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From:Johan De Meersman Date:March 19 2010 11:14am
Subject:Re: Slow queries when using left join
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2010/3/19 Olav Mørkrid <olav.morkrid@stripped>

> Dear MySQL forum.
>
> I have performance problems when using "left join x" combined with
> "where x.y is null", in particularily when combining three tables this
> way.
>

With a left join, particularly when you're using *is (not) null*, you can't
use index selecting on your right table. That is, you're bound to do a
tablescan on what is essentially the cartesian product of your tables.

Every additional table only compounds the problem. 100x100 is 10.000., but
100x100x100 is 1.000.000.

Avoid left joins whenever possible - in some cases it's quicker to split out
the complex query and implement it in code with loops - not always, though,
you'll have to apply some elbow grease to find out the optimal solution.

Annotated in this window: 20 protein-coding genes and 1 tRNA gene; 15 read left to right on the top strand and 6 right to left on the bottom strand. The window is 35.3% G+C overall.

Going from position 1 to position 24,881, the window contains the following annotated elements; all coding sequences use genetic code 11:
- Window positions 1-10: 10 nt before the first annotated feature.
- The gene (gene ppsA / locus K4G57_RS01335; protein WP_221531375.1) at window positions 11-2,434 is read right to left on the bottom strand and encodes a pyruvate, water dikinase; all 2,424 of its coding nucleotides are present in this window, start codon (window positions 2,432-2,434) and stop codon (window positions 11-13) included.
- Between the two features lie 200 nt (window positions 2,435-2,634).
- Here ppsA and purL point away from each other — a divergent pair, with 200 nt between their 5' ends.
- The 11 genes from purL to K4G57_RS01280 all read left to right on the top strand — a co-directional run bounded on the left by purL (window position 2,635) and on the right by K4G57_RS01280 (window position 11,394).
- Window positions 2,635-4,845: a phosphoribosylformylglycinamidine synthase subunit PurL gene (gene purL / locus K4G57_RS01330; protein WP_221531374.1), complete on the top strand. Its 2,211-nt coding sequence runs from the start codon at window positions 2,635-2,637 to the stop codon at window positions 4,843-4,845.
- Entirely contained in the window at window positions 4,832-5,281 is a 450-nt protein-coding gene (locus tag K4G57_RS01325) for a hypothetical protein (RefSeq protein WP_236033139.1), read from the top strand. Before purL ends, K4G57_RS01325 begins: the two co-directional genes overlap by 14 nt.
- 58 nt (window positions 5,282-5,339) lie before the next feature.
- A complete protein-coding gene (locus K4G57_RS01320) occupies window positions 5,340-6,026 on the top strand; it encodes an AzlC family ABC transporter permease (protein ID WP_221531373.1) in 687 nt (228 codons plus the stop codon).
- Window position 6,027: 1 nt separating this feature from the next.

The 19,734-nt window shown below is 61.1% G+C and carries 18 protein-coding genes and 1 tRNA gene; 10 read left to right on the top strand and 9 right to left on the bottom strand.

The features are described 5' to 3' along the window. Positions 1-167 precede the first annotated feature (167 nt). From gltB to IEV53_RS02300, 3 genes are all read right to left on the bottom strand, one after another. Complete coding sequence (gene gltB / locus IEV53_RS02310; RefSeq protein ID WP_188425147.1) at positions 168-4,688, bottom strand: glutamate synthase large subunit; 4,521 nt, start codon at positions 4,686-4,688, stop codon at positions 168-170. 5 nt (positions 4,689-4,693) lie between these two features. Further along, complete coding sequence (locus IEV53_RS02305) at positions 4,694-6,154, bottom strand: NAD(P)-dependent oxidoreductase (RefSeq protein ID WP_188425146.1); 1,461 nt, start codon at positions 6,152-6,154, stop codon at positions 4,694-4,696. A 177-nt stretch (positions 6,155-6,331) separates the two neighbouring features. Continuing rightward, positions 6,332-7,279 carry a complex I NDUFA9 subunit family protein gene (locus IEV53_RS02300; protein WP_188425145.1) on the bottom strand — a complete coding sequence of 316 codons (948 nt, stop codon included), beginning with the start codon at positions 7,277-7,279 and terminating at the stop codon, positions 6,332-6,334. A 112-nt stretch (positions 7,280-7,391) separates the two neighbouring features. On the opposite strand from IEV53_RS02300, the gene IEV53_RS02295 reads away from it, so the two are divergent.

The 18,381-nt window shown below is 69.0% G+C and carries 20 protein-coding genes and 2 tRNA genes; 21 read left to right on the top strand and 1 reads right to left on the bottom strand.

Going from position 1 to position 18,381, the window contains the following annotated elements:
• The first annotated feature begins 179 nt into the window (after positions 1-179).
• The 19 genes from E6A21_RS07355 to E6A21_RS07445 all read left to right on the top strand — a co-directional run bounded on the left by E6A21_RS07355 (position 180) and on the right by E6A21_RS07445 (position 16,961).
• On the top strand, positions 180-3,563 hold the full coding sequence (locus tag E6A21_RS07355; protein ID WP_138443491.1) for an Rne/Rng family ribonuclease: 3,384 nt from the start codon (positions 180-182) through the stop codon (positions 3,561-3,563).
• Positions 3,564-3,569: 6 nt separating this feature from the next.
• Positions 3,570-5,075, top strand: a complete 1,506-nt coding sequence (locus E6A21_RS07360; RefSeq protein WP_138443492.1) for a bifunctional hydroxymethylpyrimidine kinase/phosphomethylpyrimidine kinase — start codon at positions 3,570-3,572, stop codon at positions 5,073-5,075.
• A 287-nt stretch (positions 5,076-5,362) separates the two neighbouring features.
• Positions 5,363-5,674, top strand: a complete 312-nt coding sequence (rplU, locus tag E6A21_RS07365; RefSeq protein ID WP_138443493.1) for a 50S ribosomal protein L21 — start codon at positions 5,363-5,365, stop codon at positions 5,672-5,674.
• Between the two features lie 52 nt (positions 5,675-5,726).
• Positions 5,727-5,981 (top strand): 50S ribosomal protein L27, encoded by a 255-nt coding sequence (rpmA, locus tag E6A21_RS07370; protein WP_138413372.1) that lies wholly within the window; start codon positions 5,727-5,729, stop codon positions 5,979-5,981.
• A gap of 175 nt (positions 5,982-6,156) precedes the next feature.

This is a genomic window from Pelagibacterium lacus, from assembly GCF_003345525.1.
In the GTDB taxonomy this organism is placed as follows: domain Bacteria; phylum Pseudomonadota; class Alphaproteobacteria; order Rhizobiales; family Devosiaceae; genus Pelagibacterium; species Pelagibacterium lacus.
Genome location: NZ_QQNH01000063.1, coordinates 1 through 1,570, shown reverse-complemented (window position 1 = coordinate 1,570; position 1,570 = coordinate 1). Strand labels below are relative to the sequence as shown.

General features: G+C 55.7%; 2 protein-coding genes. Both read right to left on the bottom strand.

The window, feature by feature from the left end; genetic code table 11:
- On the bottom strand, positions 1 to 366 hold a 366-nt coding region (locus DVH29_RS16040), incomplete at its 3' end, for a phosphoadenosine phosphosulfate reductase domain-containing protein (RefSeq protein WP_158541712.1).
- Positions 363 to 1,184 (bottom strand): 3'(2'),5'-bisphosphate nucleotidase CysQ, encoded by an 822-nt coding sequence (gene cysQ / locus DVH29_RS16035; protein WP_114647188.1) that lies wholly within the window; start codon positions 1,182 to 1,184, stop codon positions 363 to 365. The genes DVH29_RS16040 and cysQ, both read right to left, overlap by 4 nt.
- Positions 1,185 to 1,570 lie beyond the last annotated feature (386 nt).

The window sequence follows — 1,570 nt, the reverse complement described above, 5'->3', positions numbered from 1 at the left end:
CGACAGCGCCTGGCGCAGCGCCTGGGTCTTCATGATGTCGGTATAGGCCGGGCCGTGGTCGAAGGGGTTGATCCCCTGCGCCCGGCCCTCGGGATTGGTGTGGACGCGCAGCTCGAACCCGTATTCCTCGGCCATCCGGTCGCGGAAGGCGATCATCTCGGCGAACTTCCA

The most recent example of this, was a hierarchical lookup query in Drupal's
taxonomy module: the hierarchy table was left-joined to itself five times.
Execution time on an unloaded machine was 0.54 seconds. By doing individual
lookups in a code loop until I got to the top level, I replaced that query
with a maximum of five (and usually less) 0.00 second ones over an existing
covering index.


Another thing - and maybe one you should look at first, is wether you can
add more selective where-clauses for you base table. That doesn't always
stop at the actual data you want, either. Another example from here: for a
radiostation, there was a multiple left-join query to display the last 20
played songs on the homepage. However, the playlist table keeps growing, so
I got the website people to agree that it's pretty unlikely that songs from
yesterday end up in those 20: we added an index on the playdate and selected
on that. Boom, execution time down from 0.35 to 0.01. In addition, killing
off old playlist items would've been very beneficial, but this was not an
option due to business requirements. Shame, I love to delete people's data
:-D


And, of course, check if you have indexes on the major parts of your where
clause. Selectivity brings speed.


I seem to have the order of obviousness in this mail wrong, though. Please
read it from bottom to top :-)


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Is als mosterd by den wyn
Sy die't drinkt, is eene kwezel
Hy die't drinkt, is ras een ezel

Thread
Slow queries when using left joinOlav Mørkrid19 Mar
  • Re: Slow queries when using left joinJohan De Meersman19 Mar